Can you please help me with
Prove that n^3-n is divisible by 3
$\displaystyle n^3 - n = 3a$ for some $\displaystyle a$.
First we see if it holds for $\displaystyle n=0$
$\displaystyle 0^3 - 0 = 0$, therefore true for $\displaystyle n=0$
Now we use what's called the induction step, we assume that it's true for $\displaystyle n=k$ where k is some natural nubmer.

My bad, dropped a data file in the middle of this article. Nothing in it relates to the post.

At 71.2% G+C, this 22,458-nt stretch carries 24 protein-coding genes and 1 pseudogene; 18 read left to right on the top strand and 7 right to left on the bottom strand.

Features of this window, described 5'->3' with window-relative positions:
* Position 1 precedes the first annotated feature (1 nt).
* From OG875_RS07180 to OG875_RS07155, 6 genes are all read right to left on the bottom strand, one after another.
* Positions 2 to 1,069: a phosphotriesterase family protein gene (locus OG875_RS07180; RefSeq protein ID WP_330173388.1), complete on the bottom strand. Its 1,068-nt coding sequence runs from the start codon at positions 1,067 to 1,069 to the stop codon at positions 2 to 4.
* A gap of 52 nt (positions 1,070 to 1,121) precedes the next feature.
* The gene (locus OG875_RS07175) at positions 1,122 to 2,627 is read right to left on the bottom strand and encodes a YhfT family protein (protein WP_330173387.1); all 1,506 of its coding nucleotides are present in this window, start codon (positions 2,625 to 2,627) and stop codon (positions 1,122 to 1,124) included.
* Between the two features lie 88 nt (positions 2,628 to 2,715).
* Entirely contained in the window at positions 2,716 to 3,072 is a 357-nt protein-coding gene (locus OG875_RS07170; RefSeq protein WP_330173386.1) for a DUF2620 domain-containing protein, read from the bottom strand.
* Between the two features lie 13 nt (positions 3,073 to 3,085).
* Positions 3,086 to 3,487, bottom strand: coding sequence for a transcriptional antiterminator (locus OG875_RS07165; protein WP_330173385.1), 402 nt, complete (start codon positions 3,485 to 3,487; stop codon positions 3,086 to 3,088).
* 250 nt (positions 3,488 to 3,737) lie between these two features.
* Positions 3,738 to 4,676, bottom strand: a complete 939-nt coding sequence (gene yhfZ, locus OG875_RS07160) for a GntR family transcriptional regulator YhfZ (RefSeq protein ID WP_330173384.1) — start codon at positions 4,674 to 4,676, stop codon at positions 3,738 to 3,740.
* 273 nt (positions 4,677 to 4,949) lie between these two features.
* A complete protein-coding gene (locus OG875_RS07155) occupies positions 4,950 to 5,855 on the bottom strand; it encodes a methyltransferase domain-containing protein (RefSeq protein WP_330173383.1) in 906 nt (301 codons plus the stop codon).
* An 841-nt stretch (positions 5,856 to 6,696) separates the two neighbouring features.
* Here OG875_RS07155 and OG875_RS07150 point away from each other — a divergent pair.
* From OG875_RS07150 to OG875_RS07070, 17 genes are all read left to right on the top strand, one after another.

This gives us $\displaystyle k^3 - k = 3a$
We then prove this for $\displaystyle n=k+1$, giving us
$\displaystyle (k+1)^3 - k - 1$.
Expanding the brackets gives $\displaystyle k^3 + 3k^2 + 3k + 1 - k - 1$
$\displaystyle k^3 + 3k^2 + 2k$ which can be written as $\displaystyle k^3 + 3k^2 + 3k - k$
$\displaystyle (k^3-k) + 3(k^2 + k) = 3a + 3(k^2 + k)$.
Therefore it is true for $\displaystyle k+1$ if true for $\displaystyle k$.
You know it is true for 0, therefore true for 1. True for one, therefore true for 2....
Hope this helps